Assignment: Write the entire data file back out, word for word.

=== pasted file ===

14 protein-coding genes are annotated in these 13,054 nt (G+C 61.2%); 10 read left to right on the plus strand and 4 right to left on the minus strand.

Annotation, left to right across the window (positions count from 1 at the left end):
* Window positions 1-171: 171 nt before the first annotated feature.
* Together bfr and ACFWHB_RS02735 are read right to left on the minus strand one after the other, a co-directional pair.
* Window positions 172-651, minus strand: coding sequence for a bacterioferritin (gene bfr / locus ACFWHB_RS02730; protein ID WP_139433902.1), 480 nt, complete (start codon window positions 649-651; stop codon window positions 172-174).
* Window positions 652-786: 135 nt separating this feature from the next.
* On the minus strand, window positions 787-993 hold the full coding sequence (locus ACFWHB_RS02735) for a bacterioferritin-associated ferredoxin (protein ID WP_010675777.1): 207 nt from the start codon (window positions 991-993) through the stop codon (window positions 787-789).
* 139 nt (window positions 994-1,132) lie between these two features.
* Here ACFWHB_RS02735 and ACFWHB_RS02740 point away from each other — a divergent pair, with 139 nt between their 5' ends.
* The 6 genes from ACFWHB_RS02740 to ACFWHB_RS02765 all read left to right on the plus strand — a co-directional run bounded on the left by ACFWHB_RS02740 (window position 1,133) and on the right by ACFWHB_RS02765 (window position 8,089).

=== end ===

14 protein-coding genes are annotated in these 13,054 nt (G+C 61.2%); 10 read left to right on the plus strand and 4 right to left on the minus strand.

Annotation, left to right across the window (positions count from 1 at the left end):
* Window positions 1-171: 171 nt before the first annotated feature.
* Together bfr and ACFWHB_RS02735 are read right to left on the minus strand one after the other, a co-directional pair.
* Window positions 172-651, minus strand: coding sequence for a bacterioferritin (gene bfr / locus ACFWHB_RS02730; protein ID WP_139433902.1), 480 nt, complete (start codon window positions 649-651; stop codon window positions 172-174).
* Window positions 652-786: 135 nt separating this feature from the next.
* On the minus strand, window positions 787-993 hold the full coding sequence (locus ACFWHB_RS02735) for a bacterioferritin-associated ferredoxin (protein ID WP_010675777.1): 207 nt from the start codon (window positions 991-993) through the stop codon (window positions 787-789).
* 139 nt (window positions 994-1,132) lie between these two features.
* Here ACFWHB_RS02735 and ACFWHB_RS02740 point away from each other — a divergent pair, with 139 nt between their 5' ends.
* The 6 genes from ACFWHB_RS02740 to ACFWHB_RS02765 all read left to right on the plus strand — a co-directional run bounded on the left by ACFWHB_RS02740 (window position 1,133) and on the right by ACFWHB_RS02765 (window position 8,089).